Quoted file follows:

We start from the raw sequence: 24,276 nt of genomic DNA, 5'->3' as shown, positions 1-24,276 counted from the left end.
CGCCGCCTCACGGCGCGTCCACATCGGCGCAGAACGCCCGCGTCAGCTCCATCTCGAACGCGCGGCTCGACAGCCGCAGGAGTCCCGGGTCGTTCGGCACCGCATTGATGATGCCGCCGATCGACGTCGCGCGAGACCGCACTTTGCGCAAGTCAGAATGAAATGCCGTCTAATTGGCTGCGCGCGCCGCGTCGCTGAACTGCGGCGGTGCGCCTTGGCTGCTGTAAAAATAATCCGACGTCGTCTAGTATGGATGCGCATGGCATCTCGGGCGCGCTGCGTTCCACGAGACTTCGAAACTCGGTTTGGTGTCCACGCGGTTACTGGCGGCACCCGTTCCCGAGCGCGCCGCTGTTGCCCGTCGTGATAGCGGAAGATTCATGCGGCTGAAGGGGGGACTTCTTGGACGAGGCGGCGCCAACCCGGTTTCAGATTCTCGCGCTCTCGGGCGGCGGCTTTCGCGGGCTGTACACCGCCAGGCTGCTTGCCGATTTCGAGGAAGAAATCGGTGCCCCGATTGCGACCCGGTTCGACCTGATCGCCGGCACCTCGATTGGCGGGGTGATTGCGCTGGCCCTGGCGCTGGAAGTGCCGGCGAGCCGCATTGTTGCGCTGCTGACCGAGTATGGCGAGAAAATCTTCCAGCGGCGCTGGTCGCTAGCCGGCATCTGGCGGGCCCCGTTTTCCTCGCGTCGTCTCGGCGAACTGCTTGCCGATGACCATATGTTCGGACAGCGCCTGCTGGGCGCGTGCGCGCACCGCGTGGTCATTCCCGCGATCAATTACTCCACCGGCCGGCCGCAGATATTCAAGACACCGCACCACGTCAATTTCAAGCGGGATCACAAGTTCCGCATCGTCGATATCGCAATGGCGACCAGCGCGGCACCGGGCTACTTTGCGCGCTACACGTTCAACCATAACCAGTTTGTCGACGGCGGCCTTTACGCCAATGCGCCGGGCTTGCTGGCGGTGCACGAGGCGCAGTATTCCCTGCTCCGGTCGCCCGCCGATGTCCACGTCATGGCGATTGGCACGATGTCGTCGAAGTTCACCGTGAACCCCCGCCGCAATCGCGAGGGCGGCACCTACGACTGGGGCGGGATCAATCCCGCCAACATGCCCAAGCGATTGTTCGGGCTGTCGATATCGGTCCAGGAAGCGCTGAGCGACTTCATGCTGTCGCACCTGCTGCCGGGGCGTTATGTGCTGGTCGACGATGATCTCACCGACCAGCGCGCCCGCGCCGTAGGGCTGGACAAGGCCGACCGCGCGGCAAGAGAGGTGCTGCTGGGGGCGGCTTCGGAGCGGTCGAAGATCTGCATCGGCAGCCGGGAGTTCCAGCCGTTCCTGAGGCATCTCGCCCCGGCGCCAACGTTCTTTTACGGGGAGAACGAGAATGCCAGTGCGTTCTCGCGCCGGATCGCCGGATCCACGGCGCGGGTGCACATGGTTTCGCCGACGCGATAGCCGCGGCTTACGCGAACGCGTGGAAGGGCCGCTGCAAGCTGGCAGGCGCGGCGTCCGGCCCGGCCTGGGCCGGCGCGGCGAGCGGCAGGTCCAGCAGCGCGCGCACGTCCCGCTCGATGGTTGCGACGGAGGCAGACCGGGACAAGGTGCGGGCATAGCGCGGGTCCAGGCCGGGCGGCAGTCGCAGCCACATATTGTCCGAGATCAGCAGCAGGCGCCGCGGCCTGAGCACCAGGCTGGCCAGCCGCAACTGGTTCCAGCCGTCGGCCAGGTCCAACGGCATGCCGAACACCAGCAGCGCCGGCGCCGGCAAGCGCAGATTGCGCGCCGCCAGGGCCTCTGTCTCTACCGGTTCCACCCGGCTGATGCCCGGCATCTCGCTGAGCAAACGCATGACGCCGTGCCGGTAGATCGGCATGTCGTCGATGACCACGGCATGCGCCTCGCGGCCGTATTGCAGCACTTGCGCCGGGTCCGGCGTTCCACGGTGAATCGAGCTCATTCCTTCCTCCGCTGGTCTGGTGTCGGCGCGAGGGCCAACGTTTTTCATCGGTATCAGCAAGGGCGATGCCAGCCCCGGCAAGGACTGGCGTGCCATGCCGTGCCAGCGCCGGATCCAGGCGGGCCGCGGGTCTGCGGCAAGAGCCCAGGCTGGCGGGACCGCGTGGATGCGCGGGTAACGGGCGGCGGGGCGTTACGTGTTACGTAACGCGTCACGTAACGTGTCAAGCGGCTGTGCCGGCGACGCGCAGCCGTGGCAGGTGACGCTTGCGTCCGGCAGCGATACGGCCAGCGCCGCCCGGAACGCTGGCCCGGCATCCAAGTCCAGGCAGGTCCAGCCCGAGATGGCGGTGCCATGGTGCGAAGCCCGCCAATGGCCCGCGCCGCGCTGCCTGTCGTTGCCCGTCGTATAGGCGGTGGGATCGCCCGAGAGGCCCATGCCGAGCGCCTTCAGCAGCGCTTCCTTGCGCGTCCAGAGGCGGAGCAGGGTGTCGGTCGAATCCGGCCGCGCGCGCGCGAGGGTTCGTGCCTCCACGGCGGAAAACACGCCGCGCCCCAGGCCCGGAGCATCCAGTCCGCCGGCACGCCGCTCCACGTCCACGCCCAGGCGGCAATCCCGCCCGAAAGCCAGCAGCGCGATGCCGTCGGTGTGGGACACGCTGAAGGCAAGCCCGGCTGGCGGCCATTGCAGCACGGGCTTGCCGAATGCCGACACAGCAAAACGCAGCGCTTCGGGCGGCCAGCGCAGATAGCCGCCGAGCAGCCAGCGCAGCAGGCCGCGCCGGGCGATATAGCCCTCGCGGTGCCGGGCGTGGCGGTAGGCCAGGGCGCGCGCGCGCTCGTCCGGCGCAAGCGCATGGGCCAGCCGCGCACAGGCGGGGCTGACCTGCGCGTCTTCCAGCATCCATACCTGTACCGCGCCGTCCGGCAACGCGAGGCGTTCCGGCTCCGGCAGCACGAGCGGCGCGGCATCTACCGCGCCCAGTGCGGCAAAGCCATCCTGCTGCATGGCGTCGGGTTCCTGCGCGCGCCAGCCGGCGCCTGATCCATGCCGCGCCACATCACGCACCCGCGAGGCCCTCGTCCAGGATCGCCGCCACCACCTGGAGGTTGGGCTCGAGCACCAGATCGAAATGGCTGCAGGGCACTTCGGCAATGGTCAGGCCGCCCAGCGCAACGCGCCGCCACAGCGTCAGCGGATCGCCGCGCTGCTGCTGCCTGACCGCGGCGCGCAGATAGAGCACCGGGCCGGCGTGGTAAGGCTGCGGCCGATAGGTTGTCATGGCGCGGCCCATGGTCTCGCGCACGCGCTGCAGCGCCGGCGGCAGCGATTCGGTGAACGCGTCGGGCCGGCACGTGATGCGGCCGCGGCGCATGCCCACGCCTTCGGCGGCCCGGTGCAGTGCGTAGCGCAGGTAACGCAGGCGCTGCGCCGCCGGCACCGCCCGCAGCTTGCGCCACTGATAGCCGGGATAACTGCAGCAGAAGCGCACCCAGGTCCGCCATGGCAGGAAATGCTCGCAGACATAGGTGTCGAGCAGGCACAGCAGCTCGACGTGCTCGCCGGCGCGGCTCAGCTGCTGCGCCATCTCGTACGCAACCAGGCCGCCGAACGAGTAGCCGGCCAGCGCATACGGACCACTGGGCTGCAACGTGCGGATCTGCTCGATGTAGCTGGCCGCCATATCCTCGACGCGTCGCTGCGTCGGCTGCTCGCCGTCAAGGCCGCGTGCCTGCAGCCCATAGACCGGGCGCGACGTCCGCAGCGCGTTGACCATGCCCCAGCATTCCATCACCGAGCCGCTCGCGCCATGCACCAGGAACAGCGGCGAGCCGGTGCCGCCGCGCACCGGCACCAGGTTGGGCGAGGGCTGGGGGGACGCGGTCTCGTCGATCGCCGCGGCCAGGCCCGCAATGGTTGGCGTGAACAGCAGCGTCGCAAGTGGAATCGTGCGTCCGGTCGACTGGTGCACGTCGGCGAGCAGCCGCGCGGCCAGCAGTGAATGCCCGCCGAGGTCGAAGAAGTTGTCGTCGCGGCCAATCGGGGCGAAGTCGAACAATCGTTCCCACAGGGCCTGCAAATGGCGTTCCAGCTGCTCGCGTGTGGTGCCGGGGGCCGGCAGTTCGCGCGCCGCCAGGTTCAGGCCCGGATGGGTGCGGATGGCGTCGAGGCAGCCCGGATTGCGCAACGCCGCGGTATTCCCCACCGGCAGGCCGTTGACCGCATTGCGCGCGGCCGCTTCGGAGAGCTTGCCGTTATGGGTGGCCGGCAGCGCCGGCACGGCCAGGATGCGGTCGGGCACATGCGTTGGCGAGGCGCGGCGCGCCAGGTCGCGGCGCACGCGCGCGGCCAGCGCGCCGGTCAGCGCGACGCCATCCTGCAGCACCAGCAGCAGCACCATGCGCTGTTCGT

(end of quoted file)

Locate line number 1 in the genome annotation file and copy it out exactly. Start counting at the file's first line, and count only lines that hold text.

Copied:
We start from the raw sequence: 24,276 nt of genomic DNA, 5'->3' as shown, positions 1-24,276 counted from the left end.